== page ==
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Tips for Eating Out with Food Allergies or Restricted Diets

A recent study revealed that restaurants are the second most common location for a food allergic reaction to occur1.  Considering that allergic reactions in restaurants are quite common and can be severe, it is not surprising that parents and their children living with food allergies may be nervous about dining out in restaurants. 

Common concerns regarding dining out may be related to lack of labeling regulations in restaurants, the possibility of cross-contact with allergens, inconsistencies in the training of staff, and the perception by restaurant staff that special requests are not related to medical conditions but rather personal preference or elective diets.  

This hesitation with dining out may impact people besides those with IgE-mediated food allergies and often applies to anyone following a restricted diet for medical reasons. This impact often reaches beyond safety concerns and can have a negative effect on the quality of life for the child and the entire family.  

In fact, 60% of parents of children with eosinophilic esophagitis (EoE) reported they have left a restaurant in the middle of dining2.  Another study showed that about one-fifth of patients with inflammatory bowel disease (IBD) refused to dine out due to fear of a relapse3 in their condition and this number likely increases with a higher number of food restrictions.  

Although the type of diet restrictions may vary, the strategies for dining out are the same and require planning ahead.  By following a few tips and tricks, risks can be minimized, and dining out can be a safer and more enjoyable experience for the entire family.   

Choosing a Restaurant

Many families find it beneficial to ask around through local support groups, specialized social media groups, or friends and rely on the experiences of others when choosing a restaurant.  Even your allergist or medical team may have suggestions for places that cater to those following restricted diets.  

Chain restaurants often have more menu items to choose from, may be more likely to consistently use the same ingredients and preparation methods, and may even have training protocols for teaching their staff about food allergies and restrictions.  While chain restaurants may have the same protocols in place, it is important to note that all restaurants may not be following the protocols correctly and children and families would need to confirm this before assuming a restaurant or meal is safe.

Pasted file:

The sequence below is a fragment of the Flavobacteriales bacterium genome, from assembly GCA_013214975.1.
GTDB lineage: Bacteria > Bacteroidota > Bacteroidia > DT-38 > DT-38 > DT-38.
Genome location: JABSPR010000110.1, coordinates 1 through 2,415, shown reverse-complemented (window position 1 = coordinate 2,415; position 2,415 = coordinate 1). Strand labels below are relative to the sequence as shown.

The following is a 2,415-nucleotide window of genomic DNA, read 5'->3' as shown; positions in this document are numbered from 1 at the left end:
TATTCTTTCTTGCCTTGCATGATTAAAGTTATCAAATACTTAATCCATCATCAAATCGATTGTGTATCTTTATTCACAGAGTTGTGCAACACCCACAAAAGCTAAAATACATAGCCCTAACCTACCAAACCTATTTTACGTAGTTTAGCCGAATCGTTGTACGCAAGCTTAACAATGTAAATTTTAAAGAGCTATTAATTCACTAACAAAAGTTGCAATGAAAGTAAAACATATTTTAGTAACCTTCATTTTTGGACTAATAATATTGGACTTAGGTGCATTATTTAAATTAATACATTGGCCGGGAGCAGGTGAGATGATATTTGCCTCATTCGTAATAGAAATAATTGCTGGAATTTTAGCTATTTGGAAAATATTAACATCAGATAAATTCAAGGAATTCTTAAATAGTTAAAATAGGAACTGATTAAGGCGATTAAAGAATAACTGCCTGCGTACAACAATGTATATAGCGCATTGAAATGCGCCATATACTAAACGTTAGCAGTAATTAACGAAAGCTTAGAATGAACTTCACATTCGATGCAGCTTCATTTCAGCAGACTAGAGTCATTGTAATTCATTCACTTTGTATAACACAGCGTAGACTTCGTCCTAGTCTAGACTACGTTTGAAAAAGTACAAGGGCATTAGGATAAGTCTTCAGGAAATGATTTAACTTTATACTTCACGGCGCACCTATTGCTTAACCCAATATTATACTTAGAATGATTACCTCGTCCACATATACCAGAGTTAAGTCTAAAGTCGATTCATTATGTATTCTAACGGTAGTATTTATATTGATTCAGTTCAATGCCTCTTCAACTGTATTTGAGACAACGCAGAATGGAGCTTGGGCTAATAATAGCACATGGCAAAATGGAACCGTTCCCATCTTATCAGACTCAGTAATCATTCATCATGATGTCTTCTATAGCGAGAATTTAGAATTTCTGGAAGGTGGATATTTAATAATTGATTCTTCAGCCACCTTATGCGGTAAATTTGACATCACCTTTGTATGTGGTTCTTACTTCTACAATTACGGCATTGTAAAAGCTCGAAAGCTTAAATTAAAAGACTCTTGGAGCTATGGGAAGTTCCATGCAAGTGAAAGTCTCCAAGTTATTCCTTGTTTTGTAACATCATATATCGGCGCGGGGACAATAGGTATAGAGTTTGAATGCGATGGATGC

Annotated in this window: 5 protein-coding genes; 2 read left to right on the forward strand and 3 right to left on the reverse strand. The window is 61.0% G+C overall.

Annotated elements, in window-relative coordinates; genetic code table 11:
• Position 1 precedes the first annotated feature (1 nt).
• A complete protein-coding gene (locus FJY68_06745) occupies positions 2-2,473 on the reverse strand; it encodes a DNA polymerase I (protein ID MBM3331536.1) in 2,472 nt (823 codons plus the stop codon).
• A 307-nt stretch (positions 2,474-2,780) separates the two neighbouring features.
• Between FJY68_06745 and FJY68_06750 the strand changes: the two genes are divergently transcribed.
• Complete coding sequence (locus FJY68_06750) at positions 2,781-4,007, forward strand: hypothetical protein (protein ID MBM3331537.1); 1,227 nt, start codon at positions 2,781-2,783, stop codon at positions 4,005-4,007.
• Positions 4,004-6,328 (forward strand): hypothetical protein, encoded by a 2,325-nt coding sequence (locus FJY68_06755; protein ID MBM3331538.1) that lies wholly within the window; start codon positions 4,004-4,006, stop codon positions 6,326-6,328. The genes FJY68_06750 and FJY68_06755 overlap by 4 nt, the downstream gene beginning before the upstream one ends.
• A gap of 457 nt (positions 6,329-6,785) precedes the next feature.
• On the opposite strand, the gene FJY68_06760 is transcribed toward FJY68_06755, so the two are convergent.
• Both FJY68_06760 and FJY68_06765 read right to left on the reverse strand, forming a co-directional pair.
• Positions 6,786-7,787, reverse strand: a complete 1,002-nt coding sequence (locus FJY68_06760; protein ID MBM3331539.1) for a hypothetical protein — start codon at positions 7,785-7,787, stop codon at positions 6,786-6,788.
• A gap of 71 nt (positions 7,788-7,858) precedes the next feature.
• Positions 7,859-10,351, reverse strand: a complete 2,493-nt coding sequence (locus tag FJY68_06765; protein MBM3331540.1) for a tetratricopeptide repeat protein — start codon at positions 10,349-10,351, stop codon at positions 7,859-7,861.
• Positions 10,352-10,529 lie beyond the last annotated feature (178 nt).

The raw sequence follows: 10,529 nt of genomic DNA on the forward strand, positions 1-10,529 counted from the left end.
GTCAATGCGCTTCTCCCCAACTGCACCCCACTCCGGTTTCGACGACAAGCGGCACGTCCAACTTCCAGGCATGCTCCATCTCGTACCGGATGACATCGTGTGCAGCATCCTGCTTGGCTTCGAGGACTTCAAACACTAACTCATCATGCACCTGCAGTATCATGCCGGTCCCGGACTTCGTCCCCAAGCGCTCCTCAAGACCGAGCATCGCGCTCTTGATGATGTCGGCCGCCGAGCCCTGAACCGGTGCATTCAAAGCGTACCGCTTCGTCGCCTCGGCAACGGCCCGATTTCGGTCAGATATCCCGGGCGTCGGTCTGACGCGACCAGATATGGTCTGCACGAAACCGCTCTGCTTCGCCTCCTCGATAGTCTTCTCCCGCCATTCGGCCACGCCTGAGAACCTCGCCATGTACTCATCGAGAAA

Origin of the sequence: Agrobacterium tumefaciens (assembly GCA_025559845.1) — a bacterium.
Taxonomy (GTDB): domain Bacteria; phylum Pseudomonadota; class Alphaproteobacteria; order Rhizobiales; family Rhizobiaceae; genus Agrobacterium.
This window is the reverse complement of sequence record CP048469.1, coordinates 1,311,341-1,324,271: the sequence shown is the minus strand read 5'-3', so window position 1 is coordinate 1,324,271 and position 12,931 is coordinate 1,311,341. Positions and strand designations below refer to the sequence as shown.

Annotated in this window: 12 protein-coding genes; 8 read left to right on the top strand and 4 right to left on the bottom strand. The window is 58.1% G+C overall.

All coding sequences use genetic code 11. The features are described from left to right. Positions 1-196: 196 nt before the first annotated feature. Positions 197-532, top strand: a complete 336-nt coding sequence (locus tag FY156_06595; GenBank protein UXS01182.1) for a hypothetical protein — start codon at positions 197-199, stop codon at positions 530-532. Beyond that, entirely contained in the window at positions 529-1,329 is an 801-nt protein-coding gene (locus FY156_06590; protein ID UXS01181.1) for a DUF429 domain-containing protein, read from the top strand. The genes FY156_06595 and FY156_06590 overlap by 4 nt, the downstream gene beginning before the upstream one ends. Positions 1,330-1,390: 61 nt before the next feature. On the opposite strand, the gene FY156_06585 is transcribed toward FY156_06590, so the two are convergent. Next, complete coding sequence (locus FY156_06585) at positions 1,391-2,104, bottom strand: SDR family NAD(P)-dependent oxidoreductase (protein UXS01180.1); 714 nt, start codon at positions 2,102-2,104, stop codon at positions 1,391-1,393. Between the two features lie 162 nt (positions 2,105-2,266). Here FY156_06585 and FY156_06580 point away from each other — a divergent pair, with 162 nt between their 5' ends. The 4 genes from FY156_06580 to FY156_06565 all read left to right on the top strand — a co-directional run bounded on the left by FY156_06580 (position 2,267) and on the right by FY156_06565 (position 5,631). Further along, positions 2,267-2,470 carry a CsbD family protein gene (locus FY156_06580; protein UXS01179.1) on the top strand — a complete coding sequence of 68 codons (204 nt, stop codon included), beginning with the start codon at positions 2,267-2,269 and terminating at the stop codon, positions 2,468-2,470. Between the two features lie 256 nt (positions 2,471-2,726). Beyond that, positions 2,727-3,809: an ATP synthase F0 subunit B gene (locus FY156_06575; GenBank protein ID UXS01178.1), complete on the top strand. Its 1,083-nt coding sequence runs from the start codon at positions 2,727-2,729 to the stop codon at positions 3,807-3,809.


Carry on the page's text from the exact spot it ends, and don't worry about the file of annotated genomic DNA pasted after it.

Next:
Finally, it may be helpful to consider the type of restaurant and its relationship to your particular allergen(s) or avoided foods.  For example, avoiding seafood restaurants is usually a good idea for those allergic to fish and/or shellfish.  Another example is the common use of peanuts and tree nuts in Asian and African cuisine or bakeries.  If you are avoiding only milk and eggs, choosing a vegan restaurant might be a good choice since they would not use these ingredients in their restaurant.  

Considerations for People Who Have IBD

For those with IBD, make sure you understand your triggers and which foods you need to avoid.  For example, you may need to avoid certain foods such as high-fat foods or spicy foods that may trigger uncomfortable GI symptoms. Many restaurants will add high-fat sauces or fried foods without indicating this on the menu so it is important to ask about specific ingredients that may trigger your symptoms.

Know Before You Go

Gathering information prior to heading to the restaurant can be another key to success.  Researching online menus, ingredient lists, and allergen protocols ahead of time can be helpful in minimizing stress during the actual dining experience.  

In some instances, calling ahead to speak with the manager may empower you with more information about how the restaurant handles special diet requests.  Choosing a time where the restaurant is not busy or rushed allows the staff more time to take measures to keep you safe.